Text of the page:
What Is Government? Definition And Concepts Of Government

Government can be defined as the machinery by which the functions of a state are performed. It is how a state maintains its existence. We can also define government as an administrative institution within a state, which only lasts over some time.

There are 3 main organs of government, which are the Legislature, Executive, and Judiciary. They make up the government.

Concepts Of Government

Below is a list of 14 concepts of government:

1. Nation:

A nation refers to a group of people bound by a common culture. The people may be bound by history, market, language, and way of dressing. And there is always a feeling of unity.

2. State:

It is a territorial association of people with defined boundaries. Government makes it possible for a state to carry out its activities. And a state is permanent. Additionally, the basic characteristics of a state are territory, sovereignty, and population.

3. Power:

This is one of the concepts of governments that involves the ability or official capacity to exercise control.

4. Authority:

This has to do with the power and right to command, enforce laws, determine and to judge.

5. Democracy:


Democracy is simply the government of the people, by the people and for the people. It is a system where people exercise power of governing through representatives elected by the people themselves. And some of the conditions that drive democracy are the acceptance, democratic ideals, human rights, electorate and the independence of the judiciary.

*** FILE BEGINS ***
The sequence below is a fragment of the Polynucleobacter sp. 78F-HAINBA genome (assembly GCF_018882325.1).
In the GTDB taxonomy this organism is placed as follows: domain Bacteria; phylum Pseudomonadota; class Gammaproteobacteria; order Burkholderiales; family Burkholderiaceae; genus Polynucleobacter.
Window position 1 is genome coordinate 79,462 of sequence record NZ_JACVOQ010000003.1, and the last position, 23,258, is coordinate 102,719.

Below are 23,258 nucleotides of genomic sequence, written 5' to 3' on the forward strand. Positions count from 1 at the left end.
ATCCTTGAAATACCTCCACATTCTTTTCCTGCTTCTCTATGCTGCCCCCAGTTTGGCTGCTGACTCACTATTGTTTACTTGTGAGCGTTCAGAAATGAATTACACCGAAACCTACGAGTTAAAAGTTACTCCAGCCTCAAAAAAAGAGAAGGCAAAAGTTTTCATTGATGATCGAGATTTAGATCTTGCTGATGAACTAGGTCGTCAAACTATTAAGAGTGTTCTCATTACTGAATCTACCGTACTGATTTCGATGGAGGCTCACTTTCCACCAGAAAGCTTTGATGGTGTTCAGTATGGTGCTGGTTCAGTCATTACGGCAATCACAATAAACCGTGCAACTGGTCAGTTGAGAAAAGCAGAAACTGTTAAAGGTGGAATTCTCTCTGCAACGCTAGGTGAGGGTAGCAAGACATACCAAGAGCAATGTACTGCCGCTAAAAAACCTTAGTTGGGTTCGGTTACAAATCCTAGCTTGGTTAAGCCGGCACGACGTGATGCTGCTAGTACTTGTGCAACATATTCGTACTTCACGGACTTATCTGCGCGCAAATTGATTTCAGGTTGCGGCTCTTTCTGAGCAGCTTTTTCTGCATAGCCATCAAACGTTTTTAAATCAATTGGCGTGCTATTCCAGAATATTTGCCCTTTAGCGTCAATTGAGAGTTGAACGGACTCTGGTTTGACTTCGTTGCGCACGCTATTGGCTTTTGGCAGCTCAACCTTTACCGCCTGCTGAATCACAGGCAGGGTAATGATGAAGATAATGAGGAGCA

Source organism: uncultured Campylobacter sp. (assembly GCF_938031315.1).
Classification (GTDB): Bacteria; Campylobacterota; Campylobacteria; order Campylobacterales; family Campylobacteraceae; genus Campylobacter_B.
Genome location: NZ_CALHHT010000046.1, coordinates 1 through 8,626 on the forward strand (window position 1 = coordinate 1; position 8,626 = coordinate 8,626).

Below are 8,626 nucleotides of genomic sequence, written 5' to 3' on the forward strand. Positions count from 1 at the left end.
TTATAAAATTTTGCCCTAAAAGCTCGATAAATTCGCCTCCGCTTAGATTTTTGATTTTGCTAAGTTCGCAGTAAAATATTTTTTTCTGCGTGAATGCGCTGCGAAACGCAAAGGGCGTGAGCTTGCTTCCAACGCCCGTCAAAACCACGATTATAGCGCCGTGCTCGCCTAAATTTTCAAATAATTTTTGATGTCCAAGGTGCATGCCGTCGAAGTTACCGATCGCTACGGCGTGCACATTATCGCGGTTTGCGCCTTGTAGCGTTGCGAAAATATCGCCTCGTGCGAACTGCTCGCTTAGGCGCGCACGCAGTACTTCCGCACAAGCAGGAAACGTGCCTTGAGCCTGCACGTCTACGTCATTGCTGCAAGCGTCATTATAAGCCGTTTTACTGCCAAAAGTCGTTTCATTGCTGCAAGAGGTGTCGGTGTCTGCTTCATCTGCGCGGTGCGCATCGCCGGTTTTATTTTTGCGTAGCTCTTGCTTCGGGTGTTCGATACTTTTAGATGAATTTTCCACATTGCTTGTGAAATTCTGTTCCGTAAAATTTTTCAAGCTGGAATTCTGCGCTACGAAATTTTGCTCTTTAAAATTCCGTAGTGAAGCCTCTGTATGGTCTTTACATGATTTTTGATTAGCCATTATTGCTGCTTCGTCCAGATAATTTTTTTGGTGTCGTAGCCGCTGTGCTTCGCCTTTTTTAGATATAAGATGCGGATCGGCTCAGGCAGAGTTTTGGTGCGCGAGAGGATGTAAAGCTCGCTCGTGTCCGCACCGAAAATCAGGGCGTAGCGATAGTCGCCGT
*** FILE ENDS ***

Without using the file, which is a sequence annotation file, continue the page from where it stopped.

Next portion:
6. Capitalism:

This is a political and economic system in which the means of production, exchange and distribution are owned and controlled by private individual and in which the economic activity of the government is at a minimum. One of the features of capitalism is the freedom of choice. That is, the consumer is presented with a choice. And the same choice is available to workers and owners of capital.

This system encourages free entry into the market and where there is no monopoly, competition is encouraged and competitors will try to maximize every economic advantage. Rivalries leave consumers with the best price for product.

7. Fascism:

Fascism was the government system practiced by Benito Mussolini in Italy between 1922 and 1943. It is an authoritarian form of government that emphasizes the supremacy of the state over the individual. However, the state gets itself involved in the activities of the individual and the President is seen as a symbol of the state.

The state must get involved in what is considered public good. And a great part of the economy is nationalized. There is always an emphasis on superiority, mysticism and corporatism. The labor is supreme and superior.

Meanwhile, extreme nationalism is preached, and it is anti-communist which concerns itself with the attitude of men and their behavior. It’s totalitarian nature makes it control all the aspects of the society and people are made to belief that all actions must be aimed at making the state strong, the leader supreme and the people patriotic.